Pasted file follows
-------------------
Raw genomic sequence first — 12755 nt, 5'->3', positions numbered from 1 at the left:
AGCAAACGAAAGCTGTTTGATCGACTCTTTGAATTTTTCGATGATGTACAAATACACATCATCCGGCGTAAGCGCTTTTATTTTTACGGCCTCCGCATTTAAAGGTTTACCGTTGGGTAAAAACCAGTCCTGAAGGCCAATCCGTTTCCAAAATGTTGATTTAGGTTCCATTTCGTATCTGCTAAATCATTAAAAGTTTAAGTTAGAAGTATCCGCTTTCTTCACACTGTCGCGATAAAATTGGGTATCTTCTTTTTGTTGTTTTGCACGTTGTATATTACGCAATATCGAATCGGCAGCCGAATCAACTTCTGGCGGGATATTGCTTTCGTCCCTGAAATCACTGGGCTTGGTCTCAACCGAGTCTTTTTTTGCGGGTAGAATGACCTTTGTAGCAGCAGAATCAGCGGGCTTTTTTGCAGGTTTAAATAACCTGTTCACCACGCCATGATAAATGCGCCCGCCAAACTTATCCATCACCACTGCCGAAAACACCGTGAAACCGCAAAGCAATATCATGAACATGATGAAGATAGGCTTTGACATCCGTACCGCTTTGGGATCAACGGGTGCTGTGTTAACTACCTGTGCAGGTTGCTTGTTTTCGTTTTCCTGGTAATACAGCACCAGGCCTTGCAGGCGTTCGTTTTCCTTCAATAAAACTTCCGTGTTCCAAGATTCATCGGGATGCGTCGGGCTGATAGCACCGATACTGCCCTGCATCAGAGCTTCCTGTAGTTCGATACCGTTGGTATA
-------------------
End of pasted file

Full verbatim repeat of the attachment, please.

Raw genomic sequence first — 12755 nt, 5'->3', positions numbered from 1 at the left:
AGCAAACGAAAGCTGTTTGATCGACTCTTTGAATTTTTCGATGATGTACAAATACACATCATCCGGCGTAAGCGCTTTTATTTTTACGGCCTCCGCATTTAAAGGTTTACCGTTGGGTAAAAACCAGTCCTGAAGGCCAATCCGTTTCCAAAATGTTGATTTAGGTTCCATTTCGTATCTGCTAAATCATTAAAAGTTTAAGTTAGAAGTATCCGCTTTCTTCACACTGTCGCGATAAAATTGGGTATCTTCTTTTTGTTGTTTTGCACGTTGTATATTACGCAATATCGAATCGGCAGCCGAATCAACTTCTGGCGGGATATTGCTTTCGTCCCTGAAATCACTGGGCTTGGTCTCAACCGAGTCTTTTTTTGCGGGTAGAATGACCTTTGTAGCAGCAGAATCAGCGGGCTTTTTTGCAGGTTTAAATAACCTGTTCACCACGCCATGATAAATGCGCCCGCCAAACTTATCCATCACCACTGCCGAAAACACCGTGAAACCGCAAAGCAATATCATGAACATGATGAAGATAGGCTTTGACATCCGTACCGCTTTGGGATCAACGGGTGCTGTGTTAACTACCTGTGCAGGTTGCTTGTTTTCGTTTTCCTGGTAATACAGCACCAGGCCTTGCAGGCGTTCGTTTTCCTTCAATAAAACTTCCGTGTTCCAAGATTCATCGGGATGCGTCGGGCTGATAGCACCGATACTGCCCTGCATCAGAGCTTCCTGTAGTTCGATACCGTTGGTATA